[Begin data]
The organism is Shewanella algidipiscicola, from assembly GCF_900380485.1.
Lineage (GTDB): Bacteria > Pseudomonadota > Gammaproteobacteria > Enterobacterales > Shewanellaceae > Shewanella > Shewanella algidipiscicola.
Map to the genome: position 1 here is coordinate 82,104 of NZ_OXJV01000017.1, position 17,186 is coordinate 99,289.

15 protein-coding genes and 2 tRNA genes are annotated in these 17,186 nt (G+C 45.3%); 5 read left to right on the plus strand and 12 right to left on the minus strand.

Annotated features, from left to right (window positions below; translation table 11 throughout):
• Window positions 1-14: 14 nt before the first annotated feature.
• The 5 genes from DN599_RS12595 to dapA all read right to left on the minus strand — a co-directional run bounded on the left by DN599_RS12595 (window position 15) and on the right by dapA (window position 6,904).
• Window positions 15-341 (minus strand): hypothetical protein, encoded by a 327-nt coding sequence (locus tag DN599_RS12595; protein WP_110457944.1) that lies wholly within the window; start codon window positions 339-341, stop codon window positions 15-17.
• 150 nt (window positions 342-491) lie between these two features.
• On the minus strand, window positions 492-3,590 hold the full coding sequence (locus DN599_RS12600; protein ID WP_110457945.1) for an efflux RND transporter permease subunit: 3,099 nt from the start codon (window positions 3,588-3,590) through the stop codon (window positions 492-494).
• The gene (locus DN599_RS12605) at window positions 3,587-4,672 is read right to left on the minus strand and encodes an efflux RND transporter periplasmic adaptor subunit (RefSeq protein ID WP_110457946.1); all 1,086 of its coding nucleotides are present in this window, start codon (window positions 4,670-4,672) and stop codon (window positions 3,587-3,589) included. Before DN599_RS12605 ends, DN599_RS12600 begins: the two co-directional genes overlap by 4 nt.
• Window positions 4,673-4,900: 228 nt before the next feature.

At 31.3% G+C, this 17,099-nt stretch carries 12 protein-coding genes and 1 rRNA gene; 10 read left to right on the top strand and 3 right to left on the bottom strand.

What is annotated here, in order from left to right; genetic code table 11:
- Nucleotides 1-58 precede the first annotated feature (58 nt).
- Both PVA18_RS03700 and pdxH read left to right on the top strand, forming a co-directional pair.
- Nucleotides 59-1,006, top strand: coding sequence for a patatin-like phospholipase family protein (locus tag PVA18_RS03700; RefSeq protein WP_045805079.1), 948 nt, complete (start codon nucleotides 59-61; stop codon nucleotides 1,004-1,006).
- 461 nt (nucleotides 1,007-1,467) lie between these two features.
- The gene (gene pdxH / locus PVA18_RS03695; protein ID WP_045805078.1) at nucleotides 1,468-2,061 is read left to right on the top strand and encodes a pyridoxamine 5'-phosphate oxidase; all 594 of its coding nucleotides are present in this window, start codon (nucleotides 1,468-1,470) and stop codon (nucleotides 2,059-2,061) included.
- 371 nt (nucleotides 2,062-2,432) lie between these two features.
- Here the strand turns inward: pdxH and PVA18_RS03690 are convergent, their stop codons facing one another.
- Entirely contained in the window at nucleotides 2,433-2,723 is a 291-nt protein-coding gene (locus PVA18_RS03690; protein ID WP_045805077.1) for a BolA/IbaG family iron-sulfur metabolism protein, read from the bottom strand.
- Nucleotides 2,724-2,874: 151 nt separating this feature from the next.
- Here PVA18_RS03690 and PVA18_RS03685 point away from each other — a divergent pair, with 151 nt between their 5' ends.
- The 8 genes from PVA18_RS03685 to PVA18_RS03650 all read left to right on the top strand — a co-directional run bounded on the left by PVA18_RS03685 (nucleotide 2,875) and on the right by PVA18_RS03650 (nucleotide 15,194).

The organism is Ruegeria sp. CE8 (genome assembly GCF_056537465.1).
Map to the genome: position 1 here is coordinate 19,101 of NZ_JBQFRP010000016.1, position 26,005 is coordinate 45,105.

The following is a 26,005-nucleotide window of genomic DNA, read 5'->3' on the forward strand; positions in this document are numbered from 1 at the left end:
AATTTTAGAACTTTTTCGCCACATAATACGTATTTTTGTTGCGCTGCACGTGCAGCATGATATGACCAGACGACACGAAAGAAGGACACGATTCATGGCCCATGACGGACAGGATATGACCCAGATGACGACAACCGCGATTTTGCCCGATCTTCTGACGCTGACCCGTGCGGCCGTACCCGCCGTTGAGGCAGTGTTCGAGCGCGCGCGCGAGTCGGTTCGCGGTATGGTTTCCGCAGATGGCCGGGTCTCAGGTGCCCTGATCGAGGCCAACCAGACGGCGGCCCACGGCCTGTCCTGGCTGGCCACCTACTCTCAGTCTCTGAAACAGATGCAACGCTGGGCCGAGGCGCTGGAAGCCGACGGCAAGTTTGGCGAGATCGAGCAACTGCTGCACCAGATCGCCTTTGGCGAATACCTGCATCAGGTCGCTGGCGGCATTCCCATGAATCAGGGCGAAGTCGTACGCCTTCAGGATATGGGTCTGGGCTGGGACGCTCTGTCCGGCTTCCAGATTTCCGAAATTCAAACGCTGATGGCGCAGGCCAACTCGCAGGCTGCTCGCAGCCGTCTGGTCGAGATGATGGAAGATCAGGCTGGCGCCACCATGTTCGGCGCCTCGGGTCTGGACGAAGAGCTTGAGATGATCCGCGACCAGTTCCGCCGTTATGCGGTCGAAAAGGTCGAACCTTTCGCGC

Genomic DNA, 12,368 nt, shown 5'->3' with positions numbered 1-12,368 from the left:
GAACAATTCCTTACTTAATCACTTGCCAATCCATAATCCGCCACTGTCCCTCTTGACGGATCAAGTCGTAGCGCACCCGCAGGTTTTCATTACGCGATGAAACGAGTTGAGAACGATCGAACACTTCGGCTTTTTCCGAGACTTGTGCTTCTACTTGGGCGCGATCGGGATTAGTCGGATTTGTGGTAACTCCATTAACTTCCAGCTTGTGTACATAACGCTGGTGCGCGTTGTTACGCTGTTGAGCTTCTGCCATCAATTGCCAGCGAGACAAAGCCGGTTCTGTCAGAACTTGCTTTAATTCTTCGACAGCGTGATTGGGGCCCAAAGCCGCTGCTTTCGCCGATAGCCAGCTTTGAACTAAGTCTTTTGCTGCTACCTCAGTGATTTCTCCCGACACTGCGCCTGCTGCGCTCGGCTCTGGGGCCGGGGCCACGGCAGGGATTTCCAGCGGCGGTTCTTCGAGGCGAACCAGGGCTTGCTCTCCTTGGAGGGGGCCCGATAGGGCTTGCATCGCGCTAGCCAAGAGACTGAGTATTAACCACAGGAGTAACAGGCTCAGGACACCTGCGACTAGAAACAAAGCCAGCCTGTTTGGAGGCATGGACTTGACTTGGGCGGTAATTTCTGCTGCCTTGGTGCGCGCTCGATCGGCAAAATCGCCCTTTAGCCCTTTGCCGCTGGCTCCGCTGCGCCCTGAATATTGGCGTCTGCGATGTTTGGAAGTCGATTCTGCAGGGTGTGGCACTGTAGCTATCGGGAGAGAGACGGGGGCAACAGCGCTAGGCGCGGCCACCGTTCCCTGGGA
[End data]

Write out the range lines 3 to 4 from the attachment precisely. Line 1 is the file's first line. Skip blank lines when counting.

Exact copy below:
Map to the genome: position 1 here is coordinate 82,104 of NZ_OXJV01000017.1, position 17,186 is coordinate 99,289.

15 protein-coding genes and 2 tRNA genes are annotated in these 17,186 nt (G+C 45.3%); 5 read left to right on the plus strand and 12 right to left on the minus strand.